[hee-muh-fil-ee-uh, -feel-yuh, hem-uh-] /ˌhi məˈfɪl i ə, -ˈfil yə, ˌhɛm ə-/
any of several X-linked genetic disorders, symptomatic chiefly in males, in which excessive bleeding occurs owing to the absence or abnormality of a clotting factor in the blood.
1854 (in anglicized form hæmophily), from German hämophile, coined 1828 by German physician Johann Lucas Schönlein (1793-1864), from Greek haima “blood” (see -emia) + philia “to love” (see -philia), here with a sense of “tendency to.”
hemophilia he·mo·phil·i·a (hē’mə-fĭl’ē-ə, -fēl’yə)
Any of several hereditary blood-coagulation disorders, manifested almost exclusively in males, in which the blood fails to clot normally because of a deficiency or an abnormality of one of the clotting factors.
Any of several hereditary coagulation disorders, seen almost exclusively in males, in which the blood fails to clot normally because of a deficiency or an abnormality of one of the clotting factors.
hemophilia [(hee-muh-fil-ee-uh, hee-muh-feel-yuh)]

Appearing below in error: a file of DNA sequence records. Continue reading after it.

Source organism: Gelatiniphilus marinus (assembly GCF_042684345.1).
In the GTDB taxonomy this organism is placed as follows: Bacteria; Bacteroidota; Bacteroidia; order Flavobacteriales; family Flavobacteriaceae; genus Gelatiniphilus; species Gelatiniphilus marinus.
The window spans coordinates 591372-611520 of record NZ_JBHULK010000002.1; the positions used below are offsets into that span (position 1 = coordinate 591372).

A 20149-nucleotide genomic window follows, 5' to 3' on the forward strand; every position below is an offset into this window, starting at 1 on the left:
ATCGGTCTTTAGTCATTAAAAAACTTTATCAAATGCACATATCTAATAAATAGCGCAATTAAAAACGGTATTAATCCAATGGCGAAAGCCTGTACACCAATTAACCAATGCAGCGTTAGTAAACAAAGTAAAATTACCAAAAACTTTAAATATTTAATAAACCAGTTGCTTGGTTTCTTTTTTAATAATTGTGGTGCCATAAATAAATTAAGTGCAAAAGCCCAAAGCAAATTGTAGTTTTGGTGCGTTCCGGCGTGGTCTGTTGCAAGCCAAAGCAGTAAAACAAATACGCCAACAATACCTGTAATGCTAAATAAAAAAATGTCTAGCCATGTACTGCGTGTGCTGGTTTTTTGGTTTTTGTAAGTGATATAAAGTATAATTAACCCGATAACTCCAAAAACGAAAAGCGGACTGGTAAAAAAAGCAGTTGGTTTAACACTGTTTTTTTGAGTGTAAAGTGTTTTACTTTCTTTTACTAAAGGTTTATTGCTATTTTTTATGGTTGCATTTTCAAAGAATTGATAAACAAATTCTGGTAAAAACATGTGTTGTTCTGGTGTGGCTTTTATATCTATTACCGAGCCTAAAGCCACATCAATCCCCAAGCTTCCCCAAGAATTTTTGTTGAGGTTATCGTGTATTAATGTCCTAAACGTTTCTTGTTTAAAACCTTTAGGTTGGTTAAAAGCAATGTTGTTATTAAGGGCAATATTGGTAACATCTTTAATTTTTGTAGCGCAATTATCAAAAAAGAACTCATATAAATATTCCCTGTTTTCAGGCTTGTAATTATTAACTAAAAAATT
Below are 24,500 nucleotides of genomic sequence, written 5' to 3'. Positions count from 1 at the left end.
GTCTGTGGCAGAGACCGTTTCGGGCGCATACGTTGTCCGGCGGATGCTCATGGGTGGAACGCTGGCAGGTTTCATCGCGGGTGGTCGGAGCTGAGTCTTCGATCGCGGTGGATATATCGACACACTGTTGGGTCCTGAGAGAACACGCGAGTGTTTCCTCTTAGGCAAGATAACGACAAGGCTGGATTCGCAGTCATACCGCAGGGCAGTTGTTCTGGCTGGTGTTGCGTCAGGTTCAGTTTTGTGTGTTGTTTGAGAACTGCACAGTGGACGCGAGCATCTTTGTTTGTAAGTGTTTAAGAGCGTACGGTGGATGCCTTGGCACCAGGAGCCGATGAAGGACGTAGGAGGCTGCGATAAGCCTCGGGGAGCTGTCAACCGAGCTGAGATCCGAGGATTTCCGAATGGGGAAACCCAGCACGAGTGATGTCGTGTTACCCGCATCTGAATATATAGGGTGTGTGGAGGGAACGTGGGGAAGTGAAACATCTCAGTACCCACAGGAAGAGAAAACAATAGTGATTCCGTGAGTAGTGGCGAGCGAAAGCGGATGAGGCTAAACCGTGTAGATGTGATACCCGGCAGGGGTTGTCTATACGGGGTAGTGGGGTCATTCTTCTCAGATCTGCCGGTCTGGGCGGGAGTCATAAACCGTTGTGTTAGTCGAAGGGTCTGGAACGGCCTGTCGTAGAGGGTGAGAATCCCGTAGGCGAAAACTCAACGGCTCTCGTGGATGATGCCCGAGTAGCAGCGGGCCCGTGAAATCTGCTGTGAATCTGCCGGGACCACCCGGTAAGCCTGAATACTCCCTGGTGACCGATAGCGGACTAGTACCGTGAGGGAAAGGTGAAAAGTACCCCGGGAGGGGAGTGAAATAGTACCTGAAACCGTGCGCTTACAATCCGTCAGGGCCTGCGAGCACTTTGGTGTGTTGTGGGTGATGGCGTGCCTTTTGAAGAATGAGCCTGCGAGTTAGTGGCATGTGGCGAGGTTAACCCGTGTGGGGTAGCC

A hereditary disease caused by a deficiency of a substance in the blood that aids in clotting. Hemophiliacs can bleed to death even from small cuts and bruises, because their blood has largely lost the ability to clot.
Note: Queen Victoria of Britain, whose descendants have been kings and queens of several countries in Europe, carried the gene for hemophilia, which has turned up repeatedly in royal families since her lifetime. Her great-grandson, the heir to the throne of Russia, suffered from the disease, and his parents fell under the influence of the monk Grigori Rasputin in hopes of a miraculous cure. The resulting chaos in the government of Russia helped bring on the Russian Revolution and the establishment of the Soviet Union.
- Hemophilia a
hemophilia A n. Hemophilia due to deficiency of factor VIII, characterized by prolonged clotting time, decreased formation of thromboplastin, and diminished conversion of prothrombin.
- Hemophilia b
hemophilia B n. A clotting disorder of blood resembling hemophilia A, caused by hereditary deficiency of factor IX. Also called Christmas disease.
[hee-muh-fil-ee-ak, -fee-lee-, hem-uh-] /ˌhi məˈfɪl iˌæk, -ˈfi li-, ˌhɛm ə-/ noun 1. Also, hemophile. a person having . adjective 2. (def 1). 1896 (adj.); 1897 (n.)., from hemophilia. Perhaps modeled on French hémophilique (1880). hemophiliac he·mo·phil·i·ac (hē’mə-fĭl’ē-āk’, -fē’lē-) n. A person who is affected with hemophilia.
[hee-muh-fil-ik, hem-uh-] /ˌhi məˈfɪl ɪk, ˌhɛm ə-/ adjective 1. characteristic of or affected by . 2. (of bacteria) developing best in a culture containing blood, or in blood itself. hemophilic he·mo·phil·ic (hē’mə-fĭl’ĭk) adj.